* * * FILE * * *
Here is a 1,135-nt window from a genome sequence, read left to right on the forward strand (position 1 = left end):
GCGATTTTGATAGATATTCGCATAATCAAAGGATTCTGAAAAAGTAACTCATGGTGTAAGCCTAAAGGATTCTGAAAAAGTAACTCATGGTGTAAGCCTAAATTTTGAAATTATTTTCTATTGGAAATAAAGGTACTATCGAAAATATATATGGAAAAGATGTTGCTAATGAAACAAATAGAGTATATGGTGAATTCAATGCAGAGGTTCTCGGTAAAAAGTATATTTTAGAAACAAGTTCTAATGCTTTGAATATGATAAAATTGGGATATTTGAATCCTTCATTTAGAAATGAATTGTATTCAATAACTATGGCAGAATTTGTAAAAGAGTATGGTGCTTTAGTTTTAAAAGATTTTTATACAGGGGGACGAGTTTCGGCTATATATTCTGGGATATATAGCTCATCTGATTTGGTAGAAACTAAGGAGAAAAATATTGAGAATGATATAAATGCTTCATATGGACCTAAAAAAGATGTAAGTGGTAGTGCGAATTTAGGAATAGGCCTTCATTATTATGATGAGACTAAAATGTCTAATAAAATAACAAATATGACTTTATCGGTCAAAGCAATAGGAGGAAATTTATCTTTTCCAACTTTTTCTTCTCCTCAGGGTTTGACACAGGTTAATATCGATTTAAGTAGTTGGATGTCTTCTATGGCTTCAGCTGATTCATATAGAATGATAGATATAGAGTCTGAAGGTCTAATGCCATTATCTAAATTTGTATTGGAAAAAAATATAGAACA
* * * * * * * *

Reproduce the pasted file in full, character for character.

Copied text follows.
Here is a 1,135-nt window from a genome sequence, read left to right on the forward strand (position 1 = left end):
GCGATTTTGATAGATATTCGCATAATCAAAGGATTCTGAAAAAGTAACTCATGGTGTAAGCCTAAAGGATTCTGAAAAAGTAACTCATGGTGTAAGCCTAAATTTTGAAATTATTTTCTATTGGAAATAAAGGTACTATCGAAAATATATATGGAAAAGATGTTGCTAATGAAACAAATAGAGTATATGGTGAATTCAATGCAGAGGTTCTCGGTAAAAAGTATATTTTAGAAACAAGTTCTAATGCTTTGAATATGATAAAATTGGGATATTTGAATCCTTCATTTAGAAATGAATTGTATTCAATAACTATGGCAGAATTTGTAAAAGAGTATGGTGCTTTAGTTTTAAAAGATTTTTATACAGGGGGACGAGTTTCGGCTATATATTCTGGGATATATAGCTCATCTGATTTGGTAGAAACTAAGGAGAAAAATATTGAGAATGATATAAATGCTTCATATGGACCTAAAAAAGATGTAAGTGGTAGTGCGAATTTAGGAATAGGCCTTCATTATTATGATGAGACTAAAATGTCTAATAAAATAACAAATATGACTTTATCGGTCAAAGCAATAGGAGGAAATTTATCTTTTCCAACTTTTTCTTCTCCTCAGGGTTTGACACAGGTTAATATCGATTTAAGTAGTTGGATGTCTTCTATGGCTTCAGCTGATTCATATAGAATGATAGATATAGAGTCTGAAGGTCTAATGCCATTATCTAAATTTGTATTGGAAAAAAATATAGAACA